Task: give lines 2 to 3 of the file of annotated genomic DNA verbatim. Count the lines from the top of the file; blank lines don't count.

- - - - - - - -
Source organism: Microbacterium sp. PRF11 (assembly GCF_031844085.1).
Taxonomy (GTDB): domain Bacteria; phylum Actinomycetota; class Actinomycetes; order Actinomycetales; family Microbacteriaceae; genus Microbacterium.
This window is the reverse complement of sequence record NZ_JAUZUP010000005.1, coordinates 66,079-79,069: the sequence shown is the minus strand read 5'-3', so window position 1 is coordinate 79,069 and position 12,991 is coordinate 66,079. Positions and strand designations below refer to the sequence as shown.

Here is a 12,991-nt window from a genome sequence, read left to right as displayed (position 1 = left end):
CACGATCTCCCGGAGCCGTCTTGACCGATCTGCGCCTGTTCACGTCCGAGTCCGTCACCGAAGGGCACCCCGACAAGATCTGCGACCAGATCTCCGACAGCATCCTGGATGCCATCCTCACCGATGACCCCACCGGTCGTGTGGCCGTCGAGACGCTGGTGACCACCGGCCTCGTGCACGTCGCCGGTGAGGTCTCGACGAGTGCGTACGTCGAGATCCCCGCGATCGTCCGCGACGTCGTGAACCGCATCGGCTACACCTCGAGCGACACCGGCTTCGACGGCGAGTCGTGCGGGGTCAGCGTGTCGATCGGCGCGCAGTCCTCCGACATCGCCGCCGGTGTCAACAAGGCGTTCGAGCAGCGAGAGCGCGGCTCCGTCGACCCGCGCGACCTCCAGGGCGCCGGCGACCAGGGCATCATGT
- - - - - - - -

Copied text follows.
Taxonomy (GTDB): domain Bacteria; phylum Actinomycetota; class Actinomycetes; order Actinomycetales; family Microbacteriaceae; genus Microbacterium.
This window is the reverse complement of sequence record NZ_JAUZUP010000005.1, coordinates 66,079-79,069: the sequence shown is the minus strand read 5'-3', so window position 1 is coordinate 79,069 and position 12,991 is coordinate 66,079. Positions and strand designations below refer to the sequence as shown.